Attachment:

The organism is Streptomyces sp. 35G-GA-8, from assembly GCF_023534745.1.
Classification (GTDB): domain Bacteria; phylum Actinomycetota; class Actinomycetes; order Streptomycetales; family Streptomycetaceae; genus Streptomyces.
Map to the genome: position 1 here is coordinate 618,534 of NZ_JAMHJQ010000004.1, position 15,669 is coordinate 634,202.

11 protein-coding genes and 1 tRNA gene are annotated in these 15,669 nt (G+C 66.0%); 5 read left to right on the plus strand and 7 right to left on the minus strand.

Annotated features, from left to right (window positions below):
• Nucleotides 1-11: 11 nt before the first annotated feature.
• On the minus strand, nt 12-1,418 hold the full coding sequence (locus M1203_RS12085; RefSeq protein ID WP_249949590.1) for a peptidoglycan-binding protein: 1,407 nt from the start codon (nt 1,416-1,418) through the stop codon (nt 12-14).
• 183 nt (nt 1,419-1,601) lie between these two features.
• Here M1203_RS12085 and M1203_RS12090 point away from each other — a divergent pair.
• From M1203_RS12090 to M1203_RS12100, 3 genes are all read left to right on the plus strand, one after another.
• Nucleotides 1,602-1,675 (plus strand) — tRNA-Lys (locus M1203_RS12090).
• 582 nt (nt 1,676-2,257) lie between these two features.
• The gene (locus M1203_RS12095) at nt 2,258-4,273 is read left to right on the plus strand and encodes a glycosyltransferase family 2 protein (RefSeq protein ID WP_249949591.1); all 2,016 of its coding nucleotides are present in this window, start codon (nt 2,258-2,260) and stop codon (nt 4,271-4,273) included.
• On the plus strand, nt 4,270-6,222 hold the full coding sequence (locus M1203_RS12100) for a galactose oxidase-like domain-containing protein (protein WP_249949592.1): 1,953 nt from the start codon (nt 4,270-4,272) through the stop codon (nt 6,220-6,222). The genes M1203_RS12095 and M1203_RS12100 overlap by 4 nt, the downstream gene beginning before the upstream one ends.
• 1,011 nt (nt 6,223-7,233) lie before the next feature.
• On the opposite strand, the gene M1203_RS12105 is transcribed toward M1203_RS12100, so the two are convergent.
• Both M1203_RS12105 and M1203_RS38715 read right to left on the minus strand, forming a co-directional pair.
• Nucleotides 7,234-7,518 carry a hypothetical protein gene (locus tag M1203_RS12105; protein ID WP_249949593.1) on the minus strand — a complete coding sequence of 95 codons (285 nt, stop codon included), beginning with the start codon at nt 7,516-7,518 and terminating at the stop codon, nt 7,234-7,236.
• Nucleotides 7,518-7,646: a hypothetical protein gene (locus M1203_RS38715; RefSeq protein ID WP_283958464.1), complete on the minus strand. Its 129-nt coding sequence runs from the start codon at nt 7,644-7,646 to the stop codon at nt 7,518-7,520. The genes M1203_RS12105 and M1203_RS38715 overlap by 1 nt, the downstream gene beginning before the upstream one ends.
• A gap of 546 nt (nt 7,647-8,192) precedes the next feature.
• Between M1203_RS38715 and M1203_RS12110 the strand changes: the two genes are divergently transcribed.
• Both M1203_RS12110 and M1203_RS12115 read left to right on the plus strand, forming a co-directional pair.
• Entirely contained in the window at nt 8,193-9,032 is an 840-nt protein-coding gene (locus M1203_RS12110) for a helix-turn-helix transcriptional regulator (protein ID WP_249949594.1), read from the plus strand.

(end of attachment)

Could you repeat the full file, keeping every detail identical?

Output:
The organism is Streptomyces sp. 35G-GA-8, from assembly GCF_023534745.1.
Classification (GTDB): domain Bacteria; phylum Actinomycetota; class Actinomycetes; order Streptomycetales; family Streptomycetaceae; genus Streptomyces.
Map to the genome: position 1 here is coordinate 618,534 of NZ_JAMHJQ010000004.1, position 15,669 is coordinate 634,202.

11 protein-coding genes and 1 tRNA gene are annotated in these 15,669 nt (G+C 66.0%); 5 read left to right on the plus strand and 7 right to left on the minus strand.

Annotated features, from left to right (window positions below):
• Nucleotides 1-11: 11 nt before the first annotated feature.
• On the minus strand, nt 12-1,418 hold the full coding sequence (locus M1203_RS12085; RefSeq protein ID WP_249949590.1) for a peptidoglycan-binding protein: 1,407 nt from the start codon (nt 1,416-1,418) through the stop codon (nt 12-14).
• 183 nt (nt 1,419-1,601) lie between these two features.
• Here M1203_RS12085 and M1203_RS12090 point away from each other — a divergent pair.
• From M1203_RS12090 to M1203_RS12100, 3 genes are all read left to right on the plus strand, one after another.
• Nucleotides 1,602-1,675 (plus strand) — tRNA-Lys (locus M1203_RS12090).
• 582 nt (nt 1,676-2,257) lie between these two features.
• The gene (locus M1203_RS12095) at nt 2,258-4,273 is read left to right on the plus strand and encodes a glycosyltransferase family 2 protein (RefSeq protein ID WP_249949591.1); all 2,016 of its coding nucleotides are present in this window, start codon (nt 2,258-2,260) and stop codon (nt 4,271-4,273) included.
• On the plus strand, nt 4,270-6,222 hold the full coding sequence (locus M1203_RS12100) for a galactose oxidase-like domain-containing protein (protein WP_249949592.1): 1,953 nt from the start codon (nt 4,270-4,272) through the stop codon (nt 6,220-6,222). The genes M1203_RS12095 and M1203_RS12100 overlap by 4 nt, the downstream gene beginning before the upstream one ends.
• 1,011 nt (nt 6,223-7,233) lie before the next feature.
• On the opposite strand, the gene M1203_RS12105 is transcribed toward M1203_RS12100, so the two are convergent.
• Both M1203_RS12105 and M1203_RS38715 read right to left on the minus strand, forming a co-directional pair.
• Nucleotides 7,234-7,518 carry a hypothetical protein gene (locus tag M1203_RS12105; protein ID WP_249949593.1) on the minus strand — a complete coding sequence of 95 codons (285 nt, stop codon included), beginning with the start codon at nt 7,516-7,518 and terminating at the stop codon, nt 7,234-7,236.
• Nucleotides 7,518-7,646: a hypothetical protein gene (locus M1203_RS38715; RefSeq protein ID WP_283958464.1), complete on the minus strand. Its 129-nt coding sequence runs from the start codon at nt 7,644-7,646 to the stop codon at nt 7,518-7,520. The genes M1203_RS12105 and M1203_RS38715 overlap by 1 nt, the downstream gene beginning before the upstream one ends.
• A gap of 546 nt (nt 7,647-8,192) precedes the next feature.
• Between M1203_RS38715 and M1203_RS12110 the strand changes: the two genes are divergently transcribed.
• Both M1203_RS12110 and M1203_RS12115 read left to right on the plus strand, forming a co-directional pair.
• Entirely contained in the window at nt 8,193-9,032 is an 840-nt protein-coding gene (locus M1203_RS12110) for a helix-turn-helix transcriptional regulator (protein ID WP_249949594.1), read from the plus strand.